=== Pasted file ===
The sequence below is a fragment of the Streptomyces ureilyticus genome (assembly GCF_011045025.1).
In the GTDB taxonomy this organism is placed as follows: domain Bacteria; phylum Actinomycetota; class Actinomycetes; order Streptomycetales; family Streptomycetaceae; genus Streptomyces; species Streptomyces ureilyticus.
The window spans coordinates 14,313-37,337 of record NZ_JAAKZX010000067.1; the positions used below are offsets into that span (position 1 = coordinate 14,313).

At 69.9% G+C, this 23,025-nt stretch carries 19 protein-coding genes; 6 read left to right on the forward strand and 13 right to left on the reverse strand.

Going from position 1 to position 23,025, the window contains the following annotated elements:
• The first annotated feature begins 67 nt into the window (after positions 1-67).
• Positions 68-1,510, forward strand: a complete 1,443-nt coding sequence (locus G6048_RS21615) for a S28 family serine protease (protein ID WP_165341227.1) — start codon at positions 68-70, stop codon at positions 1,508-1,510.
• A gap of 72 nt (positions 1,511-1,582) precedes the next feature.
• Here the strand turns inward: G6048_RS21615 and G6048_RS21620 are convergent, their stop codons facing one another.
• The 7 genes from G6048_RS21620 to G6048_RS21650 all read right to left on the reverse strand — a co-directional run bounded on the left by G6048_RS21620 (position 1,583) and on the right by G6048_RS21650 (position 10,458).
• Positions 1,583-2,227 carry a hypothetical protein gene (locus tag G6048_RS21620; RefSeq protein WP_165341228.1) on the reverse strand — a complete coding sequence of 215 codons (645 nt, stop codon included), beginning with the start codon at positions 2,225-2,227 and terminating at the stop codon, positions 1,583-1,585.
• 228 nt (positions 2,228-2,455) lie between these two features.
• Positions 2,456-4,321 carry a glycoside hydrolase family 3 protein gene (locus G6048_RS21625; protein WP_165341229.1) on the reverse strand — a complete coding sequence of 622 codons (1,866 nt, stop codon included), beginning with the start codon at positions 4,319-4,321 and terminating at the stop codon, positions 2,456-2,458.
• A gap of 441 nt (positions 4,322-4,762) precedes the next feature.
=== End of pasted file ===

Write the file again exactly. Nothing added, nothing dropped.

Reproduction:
The sequence below is a fragment of the Streptomyces ureilyticus genome (assembly GCF_011045025.1).
In the GTDB taxonomy this organism is placed as follows: domain Bacteria; phylum Actinomycetota; class Actinomycetes; order Streptomycetales; family Streptomycetaceae; genus Streptomyces; species Streptomyces ureilyticus.
The window spans coordinates 14,313-37,337 of record NZ_JAAKZX010000067.1; the positions used below are offsets into that span (position 1 = coordinate 14,313).

At 69.9% G+C, this 23,025-nt stretch carries 19 protein-coding genes; 6 read left to right on the forward strand and 13 right to left on the reverse strand.

Going from position 1 to position 23,025, the window contains the following annotated elements:
• The first annotated feature begins 67 nt into the window (after positions 1-67).
• Positions 68-1,510, forward strand: a complete 1,443-nt coding sequence (locus G6048_RS21615) for a S28 family serine protease (protein ID WP_165341227.1) — start codon at positions 68-70, stop codon at positions 1,508-1,510.
• A gap of 72 nt (positions 1,511-1,582) precedes the next feature.
• Here the strand turns inward: G6048_RS21615 and G6048_RS21620 are convergent, their stop codons facing one another.
• The 7 genes from G6048_RS21620 to G6048_RS21650 all read right to left on the reverse strand — a co-directional run bounded on the left by G6048_RS21620 (position 1,583) and on the right by G6048_RS21650 (position 10,458).
• Positions 1,583-2,227 carry a hypothetical protein gene (locus tag G6048_RS21620; RefSeq protein WP_165341228.1) on the reverse strand — a complete coding sequence of 215 codons (645 nt, stop codon included), beginning with the start codon at positions 2,225-2,227 and terminating at the stop codon, positions 1,583-1,585.
• 228 nt (positions 2,228-2,455) lie between these two features.
• Positions 2,456-4,321 carry a glycoside hydrolase family 3 protein gene (locus G6048_RS21625; protein WP_165341229.1) on the reverse strand — a complete coding sequence of 622 codons (1,866 nt, stop codon included), beginning with the start codon at positions 4,319-4,321 and terminating at the stop codon, positions 2,456-2,458.
• A gap of 441 nt (positions 4,322-4,762) precedes the next feature.